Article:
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Clark v. Spaulding

United States District Court, D. Massachusetts

December 20, 2019

KERRY CLARK, Petitioner,
v.
STEPHEN SPAULDING, Warden, Respondent.

          MEMORANDUM AND ORDER RE: RESPONDENT'S MOTION TO DISMISS PETITION FOR A WRIT OF HABEAS CORPUS PURSUANT TO 28 U.S.C. § 2241 (DOCKET ENTRY # 10)

          MARIANNE B. BOWLER UNITED STATES MAGISTRATE JUDGE

         Pending before this court is a motion to dismiss filed by respondent Stephen Spaulding (“respondent”), warden of the Federal Medical Center (“FMC-Devens”) in Devens, Massachusetts, for lack of jurisdiction. (Docket Entry # 10). Respondent seeks to dismiss a petition filed by petitioner Kerry Clark (“petitioner”), an inmate at FMC-Devens, under 28 U.S.C. § 2255(e). The petition invokes 28 U.S.C. § 2255(e) (“the savings clause”) to challenge a sentence under 28 U.S.C. § 2241 (“section 2241”). (Docket Entry # 1). Respondent maintains that the petition is, in fact, a motion to vacate, set aside, or correct a sentence under 28 U.S.C. § 2255 (“section 2255”).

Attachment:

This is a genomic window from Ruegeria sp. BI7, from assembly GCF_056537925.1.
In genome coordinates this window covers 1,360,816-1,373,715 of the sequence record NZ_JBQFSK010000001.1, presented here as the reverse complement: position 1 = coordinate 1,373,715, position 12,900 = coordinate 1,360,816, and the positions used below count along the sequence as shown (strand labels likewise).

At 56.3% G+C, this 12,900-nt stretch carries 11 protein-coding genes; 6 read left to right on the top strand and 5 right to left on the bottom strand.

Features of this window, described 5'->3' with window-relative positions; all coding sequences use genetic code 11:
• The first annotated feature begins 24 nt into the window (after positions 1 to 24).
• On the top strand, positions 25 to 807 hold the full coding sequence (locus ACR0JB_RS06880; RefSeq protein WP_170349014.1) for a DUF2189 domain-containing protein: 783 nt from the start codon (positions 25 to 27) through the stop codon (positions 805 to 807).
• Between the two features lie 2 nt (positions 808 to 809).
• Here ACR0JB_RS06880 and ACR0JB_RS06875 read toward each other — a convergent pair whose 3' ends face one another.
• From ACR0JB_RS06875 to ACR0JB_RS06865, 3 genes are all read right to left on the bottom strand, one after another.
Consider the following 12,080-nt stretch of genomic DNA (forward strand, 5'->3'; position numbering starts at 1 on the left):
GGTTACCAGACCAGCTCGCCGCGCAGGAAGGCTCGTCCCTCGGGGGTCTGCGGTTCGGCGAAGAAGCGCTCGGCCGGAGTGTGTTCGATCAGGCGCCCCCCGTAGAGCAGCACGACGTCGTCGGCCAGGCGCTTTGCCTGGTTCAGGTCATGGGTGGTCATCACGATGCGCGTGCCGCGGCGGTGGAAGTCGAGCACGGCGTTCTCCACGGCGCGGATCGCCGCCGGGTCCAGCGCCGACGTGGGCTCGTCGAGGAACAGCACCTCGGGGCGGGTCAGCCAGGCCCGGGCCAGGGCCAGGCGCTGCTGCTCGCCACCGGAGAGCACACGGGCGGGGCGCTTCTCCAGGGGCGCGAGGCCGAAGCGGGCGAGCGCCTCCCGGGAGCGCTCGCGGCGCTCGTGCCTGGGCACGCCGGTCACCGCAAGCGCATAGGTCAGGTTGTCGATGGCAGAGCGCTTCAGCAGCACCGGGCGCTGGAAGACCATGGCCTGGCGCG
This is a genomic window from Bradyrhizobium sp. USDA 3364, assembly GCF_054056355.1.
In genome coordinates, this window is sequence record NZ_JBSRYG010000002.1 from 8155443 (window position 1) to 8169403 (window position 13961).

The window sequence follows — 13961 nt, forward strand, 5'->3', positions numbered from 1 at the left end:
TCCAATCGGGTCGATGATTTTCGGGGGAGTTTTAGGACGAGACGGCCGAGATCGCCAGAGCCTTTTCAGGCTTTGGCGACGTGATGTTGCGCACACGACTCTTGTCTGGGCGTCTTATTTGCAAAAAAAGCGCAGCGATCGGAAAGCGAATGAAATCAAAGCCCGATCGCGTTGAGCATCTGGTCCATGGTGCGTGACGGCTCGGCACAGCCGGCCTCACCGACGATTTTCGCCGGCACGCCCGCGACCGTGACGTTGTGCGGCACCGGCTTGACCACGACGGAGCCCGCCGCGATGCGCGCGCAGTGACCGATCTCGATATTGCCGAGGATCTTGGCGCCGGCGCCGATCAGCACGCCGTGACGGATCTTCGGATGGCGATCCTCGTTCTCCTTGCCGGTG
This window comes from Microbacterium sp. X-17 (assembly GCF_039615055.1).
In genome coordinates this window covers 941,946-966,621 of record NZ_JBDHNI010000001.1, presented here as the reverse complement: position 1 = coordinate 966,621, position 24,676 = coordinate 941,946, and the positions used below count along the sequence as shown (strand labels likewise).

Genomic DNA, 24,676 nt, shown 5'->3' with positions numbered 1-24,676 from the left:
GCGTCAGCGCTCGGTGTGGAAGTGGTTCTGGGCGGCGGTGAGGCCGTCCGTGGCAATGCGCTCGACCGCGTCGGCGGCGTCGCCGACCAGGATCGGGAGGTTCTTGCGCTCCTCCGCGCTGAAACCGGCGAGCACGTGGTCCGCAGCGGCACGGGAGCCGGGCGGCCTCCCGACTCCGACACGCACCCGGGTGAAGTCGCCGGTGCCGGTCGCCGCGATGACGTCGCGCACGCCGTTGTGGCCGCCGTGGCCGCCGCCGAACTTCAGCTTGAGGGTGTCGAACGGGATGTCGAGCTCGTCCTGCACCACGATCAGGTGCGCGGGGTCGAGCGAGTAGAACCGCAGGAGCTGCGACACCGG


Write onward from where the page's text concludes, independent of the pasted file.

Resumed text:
In seeking recourse under the savings clause, petitioner argues that a number of cases apply retroactively on collateral review to “fundamental sentencing errors” thereby rendering a section 2255 motion “inadequate” or “ineffective” within the meaning of the savings clause. (Docket Entry # 1) (capitalization omitted). As a result, petitioner maintains the savings clause allows him to challenge the sentence under a section 2241 petition.

         PROCEDURAL BACKGROUND

         I. Original Conviction